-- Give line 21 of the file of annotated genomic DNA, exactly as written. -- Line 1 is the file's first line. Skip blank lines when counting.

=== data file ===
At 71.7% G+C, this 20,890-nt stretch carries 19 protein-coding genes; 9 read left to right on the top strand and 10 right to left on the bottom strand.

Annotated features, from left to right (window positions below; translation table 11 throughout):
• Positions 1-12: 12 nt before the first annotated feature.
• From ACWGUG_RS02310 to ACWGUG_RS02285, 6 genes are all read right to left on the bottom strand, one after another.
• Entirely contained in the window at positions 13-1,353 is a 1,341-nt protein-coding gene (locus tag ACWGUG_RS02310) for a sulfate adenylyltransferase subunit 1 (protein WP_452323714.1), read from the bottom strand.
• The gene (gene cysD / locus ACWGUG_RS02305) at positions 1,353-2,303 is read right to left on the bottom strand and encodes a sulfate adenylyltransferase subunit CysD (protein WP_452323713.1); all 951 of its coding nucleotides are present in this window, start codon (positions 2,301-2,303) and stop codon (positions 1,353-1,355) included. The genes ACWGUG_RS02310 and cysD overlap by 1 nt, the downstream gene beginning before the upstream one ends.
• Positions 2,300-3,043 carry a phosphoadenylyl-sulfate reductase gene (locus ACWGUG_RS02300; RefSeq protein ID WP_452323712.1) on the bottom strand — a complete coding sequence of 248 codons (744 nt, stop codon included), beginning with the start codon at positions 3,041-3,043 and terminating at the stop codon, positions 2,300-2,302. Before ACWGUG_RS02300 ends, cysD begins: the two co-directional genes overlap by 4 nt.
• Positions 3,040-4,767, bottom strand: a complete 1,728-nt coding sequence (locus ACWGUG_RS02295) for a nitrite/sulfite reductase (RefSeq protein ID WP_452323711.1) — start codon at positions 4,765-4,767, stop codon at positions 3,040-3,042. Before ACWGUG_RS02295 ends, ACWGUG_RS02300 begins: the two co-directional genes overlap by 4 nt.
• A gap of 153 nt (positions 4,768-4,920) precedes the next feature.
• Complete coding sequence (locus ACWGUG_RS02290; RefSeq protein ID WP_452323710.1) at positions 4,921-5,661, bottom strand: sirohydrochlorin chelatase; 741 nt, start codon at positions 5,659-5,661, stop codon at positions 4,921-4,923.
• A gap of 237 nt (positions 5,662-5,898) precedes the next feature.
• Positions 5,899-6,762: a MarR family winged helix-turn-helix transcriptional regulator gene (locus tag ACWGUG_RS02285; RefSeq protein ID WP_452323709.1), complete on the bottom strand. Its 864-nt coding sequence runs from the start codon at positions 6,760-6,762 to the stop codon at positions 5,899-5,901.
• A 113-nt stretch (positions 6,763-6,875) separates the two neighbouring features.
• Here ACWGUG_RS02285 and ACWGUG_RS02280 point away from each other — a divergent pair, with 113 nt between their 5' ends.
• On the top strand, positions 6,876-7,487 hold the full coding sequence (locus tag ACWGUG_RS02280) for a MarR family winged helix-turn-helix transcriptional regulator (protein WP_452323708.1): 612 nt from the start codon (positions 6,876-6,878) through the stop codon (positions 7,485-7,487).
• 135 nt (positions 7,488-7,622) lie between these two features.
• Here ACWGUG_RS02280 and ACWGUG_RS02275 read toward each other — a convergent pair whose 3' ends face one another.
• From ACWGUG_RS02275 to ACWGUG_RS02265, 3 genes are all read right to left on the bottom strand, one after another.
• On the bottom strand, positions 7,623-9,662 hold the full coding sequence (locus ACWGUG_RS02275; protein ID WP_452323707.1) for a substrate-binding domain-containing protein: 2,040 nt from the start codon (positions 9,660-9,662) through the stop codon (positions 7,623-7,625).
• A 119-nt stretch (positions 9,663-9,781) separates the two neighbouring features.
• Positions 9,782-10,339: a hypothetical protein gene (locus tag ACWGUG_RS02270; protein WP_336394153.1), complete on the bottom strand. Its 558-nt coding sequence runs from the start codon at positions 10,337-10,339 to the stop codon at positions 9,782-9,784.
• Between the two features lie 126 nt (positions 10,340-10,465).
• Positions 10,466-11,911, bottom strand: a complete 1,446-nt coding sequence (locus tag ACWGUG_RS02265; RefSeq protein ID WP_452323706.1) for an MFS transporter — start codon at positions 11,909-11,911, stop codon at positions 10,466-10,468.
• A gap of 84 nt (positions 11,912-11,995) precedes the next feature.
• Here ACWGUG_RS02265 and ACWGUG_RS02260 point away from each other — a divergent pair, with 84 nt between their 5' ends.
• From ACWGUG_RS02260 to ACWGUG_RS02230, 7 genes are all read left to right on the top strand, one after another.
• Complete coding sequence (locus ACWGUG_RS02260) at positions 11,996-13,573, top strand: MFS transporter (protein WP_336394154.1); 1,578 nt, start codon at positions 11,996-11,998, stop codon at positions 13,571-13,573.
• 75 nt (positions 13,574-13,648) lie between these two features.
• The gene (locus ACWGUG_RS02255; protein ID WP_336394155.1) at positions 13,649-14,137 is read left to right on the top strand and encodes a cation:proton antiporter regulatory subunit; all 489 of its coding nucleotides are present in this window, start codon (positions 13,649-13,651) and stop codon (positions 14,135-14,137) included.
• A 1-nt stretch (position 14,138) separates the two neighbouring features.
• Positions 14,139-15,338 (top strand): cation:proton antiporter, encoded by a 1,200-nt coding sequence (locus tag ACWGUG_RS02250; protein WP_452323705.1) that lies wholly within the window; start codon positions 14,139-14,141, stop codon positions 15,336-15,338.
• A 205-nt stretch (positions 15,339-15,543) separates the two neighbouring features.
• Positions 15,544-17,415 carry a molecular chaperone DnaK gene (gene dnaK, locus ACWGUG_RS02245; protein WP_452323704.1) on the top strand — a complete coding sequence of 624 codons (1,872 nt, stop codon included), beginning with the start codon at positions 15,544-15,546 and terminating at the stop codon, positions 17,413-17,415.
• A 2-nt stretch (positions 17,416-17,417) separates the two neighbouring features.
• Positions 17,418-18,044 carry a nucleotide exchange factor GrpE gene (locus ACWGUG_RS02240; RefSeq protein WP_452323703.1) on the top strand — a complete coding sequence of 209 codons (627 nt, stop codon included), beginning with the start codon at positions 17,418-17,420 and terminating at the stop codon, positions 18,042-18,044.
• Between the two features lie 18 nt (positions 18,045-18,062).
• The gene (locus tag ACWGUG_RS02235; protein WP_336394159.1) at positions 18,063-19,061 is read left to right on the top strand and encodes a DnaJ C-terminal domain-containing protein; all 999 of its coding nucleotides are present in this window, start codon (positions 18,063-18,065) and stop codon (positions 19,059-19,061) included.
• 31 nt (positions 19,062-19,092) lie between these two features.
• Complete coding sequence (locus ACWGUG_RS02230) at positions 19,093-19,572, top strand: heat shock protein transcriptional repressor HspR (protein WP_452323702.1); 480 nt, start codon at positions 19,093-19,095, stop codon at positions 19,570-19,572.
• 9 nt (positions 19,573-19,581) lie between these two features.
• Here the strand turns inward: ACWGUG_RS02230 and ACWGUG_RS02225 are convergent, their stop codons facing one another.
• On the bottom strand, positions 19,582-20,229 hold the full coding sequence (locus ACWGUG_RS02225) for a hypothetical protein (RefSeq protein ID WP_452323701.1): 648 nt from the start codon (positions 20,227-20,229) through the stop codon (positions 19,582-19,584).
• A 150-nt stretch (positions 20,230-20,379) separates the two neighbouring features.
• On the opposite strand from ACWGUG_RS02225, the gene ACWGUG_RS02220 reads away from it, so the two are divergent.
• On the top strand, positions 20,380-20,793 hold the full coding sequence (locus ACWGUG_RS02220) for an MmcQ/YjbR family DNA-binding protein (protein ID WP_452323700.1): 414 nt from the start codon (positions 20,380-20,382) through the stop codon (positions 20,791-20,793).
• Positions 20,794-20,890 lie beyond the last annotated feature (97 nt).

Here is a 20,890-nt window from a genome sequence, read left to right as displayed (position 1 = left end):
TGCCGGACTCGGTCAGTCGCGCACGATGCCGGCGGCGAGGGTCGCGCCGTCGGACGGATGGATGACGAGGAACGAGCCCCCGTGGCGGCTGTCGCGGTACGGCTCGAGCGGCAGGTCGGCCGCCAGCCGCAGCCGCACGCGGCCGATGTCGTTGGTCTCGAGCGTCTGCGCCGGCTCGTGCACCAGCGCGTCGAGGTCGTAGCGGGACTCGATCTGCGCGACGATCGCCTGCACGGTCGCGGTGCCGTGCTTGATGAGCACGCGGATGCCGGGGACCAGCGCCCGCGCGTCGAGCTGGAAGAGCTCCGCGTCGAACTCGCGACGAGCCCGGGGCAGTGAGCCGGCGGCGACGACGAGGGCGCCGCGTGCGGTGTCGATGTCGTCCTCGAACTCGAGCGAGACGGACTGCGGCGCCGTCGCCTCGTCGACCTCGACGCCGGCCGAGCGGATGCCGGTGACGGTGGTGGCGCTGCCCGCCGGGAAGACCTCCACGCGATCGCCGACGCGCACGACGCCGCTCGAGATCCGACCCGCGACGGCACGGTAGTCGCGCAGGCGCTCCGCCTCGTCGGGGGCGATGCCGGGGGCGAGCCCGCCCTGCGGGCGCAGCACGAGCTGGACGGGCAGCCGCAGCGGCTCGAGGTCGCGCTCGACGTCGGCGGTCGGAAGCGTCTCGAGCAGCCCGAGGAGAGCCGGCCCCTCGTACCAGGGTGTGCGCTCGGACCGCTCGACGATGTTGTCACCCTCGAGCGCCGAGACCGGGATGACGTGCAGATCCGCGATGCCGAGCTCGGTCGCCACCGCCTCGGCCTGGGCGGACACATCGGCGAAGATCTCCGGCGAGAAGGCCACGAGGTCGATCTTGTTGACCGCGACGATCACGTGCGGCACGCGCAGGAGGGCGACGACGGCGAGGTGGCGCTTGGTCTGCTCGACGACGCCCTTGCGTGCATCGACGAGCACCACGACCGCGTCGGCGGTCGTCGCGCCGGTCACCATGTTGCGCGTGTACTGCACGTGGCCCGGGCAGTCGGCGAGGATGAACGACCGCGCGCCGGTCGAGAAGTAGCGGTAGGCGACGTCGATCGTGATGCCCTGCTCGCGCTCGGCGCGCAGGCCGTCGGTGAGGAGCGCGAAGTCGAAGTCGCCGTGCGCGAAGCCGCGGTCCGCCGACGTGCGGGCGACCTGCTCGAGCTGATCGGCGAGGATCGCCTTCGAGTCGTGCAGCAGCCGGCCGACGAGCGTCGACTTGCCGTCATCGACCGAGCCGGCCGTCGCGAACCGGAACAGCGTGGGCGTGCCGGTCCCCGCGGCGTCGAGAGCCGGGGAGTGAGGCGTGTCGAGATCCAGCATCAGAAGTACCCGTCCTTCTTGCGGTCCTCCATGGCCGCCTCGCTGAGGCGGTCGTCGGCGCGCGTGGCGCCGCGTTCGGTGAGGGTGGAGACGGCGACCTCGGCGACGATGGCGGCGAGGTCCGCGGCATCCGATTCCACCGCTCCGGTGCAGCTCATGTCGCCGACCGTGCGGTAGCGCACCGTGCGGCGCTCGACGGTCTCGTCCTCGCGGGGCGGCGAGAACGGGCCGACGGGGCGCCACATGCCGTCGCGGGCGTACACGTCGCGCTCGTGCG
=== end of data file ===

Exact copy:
• Positions 9,782-10,339: a hypothetical protein gene (locus tag ACWGUG_RS02270; protein WP_336394153.1), complete on the bottom strand. Its 558-nt coding sequence runs from the start codon at positions 10,337-10,339 to the stop codon at positions 9,782-9,784.